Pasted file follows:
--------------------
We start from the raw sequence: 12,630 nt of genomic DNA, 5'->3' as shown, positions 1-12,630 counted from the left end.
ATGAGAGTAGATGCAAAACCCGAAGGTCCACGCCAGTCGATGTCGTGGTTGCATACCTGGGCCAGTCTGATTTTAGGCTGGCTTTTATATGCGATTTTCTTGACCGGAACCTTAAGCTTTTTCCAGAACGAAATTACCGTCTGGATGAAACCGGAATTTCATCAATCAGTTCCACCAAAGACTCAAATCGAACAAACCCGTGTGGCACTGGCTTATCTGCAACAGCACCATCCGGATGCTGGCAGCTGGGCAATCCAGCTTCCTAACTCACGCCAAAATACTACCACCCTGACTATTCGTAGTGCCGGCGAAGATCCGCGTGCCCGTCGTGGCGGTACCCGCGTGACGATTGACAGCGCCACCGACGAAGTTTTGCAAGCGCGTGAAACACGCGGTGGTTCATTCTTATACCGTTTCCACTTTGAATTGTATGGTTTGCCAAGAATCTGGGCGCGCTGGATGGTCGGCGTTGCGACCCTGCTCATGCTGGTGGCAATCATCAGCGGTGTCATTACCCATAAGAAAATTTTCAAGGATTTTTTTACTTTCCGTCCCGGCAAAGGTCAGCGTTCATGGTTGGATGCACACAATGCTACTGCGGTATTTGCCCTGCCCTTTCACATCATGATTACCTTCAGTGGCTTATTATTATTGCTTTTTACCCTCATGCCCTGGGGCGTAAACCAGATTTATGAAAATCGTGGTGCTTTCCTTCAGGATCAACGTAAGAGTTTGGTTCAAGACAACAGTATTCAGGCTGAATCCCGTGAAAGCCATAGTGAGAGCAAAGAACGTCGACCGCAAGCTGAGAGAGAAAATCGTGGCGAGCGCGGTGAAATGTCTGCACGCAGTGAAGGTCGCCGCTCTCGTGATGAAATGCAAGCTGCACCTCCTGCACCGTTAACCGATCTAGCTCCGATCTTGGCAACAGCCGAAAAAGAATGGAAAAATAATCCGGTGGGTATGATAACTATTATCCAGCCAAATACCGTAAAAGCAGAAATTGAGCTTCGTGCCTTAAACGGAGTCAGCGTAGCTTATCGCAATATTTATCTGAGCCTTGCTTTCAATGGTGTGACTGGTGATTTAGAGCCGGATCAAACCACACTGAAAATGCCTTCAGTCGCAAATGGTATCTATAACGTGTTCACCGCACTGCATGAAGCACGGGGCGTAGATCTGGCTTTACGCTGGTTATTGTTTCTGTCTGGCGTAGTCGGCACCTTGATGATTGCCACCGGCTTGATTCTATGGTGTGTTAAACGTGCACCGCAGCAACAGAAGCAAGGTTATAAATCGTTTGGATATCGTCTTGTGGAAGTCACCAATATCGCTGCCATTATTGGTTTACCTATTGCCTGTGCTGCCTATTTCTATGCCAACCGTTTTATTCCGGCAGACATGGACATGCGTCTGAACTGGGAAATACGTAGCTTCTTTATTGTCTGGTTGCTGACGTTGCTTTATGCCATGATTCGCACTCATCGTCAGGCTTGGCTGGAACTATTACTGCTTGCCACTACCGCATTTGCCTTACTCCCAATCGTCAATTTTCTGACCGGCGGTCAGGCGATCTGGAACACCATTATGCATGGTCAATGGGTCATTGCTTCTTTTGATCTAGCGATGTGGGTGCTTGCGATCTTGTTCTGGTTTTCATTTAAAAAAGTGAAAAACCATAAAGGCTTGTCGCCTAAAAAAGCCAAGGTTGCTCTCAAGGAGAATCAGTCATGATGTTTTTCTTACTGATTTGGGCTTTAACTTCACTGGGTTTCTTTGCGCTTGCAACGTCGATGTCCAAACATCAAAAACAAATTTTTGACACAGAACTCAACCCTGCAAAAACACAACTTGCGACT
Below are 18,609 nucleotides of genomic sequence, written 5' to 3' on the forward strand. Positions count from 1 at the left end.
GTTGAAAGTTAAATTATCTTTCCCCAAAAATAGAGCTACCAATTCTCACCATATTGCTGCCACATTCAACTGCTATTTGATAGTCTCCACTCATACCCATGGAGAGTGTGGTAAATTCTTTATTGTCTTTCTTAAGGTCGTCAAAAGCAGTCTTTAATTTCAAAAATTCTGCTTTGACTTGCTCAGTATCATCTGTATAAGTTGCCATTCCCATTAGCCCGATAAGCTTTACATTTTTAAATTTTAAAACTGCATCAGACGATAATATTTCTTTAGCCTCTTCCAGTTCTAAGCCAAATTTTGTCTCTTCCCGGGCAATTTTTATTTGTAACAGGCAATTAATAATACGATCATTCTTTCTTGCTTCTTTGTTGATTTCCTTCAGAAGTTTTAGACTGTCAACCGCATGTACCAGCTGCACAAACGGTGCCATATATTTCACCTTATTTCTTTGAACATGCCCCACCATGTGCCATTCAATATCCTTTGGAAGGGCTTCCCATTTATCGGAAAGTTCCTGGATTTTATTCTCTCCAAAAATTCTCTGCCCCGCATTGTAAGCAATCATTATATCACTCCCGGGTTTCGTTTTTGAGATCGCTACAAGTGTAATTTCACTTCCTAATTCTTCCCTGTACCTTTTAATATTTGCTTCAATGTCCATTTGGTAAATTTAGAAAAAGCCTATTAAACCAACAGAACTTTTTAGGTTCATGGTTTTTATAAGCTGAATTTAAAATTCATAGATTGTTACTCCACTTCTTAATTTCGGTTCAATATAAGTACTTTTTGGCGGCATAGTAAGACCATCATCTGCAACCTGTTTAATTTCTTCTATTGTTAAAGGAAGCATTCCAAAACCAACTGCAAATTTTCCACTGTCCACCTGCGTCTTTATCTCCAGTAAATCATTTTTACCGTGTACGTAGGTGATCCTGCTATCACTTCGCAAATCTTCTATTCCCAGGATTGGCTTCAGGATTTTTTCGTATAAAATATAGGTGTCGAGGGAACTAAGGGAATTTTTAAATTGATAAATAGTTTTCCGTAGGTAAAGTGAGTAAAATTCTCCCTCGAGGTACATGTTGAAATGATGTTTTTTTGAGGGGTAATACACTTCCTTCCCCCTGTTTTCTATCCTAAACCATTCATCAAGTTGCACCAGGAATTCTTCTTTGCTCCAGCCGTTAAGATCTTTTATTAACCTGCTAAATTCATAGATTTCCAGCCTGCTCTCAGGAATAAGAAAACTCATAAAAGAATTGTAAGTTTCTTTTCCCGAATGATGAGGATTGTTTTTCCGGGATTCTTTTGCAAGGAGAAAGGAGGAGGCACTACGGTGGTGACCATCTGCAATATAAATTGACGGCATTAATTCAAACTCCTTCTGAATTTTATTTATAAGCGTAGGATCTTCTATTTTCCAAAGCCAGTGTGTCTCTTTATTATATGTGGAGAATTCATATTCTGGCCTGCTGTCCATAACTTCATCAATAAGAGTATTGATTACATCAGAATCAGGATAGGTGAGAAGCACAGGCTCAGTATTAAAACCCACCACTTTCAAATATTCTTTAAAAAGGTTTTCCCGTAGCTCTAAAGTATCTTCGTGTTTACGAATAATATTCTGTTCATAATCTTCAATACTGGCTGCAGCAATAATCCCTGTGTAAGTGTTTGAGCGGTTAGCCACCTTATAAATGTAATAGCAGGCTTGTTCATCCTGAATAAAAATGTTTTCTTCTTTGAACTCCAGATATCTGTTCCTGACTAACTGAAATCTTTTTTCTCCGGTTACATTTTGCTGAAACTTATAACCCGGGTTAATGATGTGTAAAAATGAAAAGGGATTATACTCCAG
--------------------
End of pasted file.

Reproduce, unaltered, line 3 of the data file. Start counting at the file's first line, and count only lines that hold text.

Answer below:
Below are 18,609 nucleotides of genomic sequence, written 5' to 3' on the forward strand. Positions count from 1 at the left end.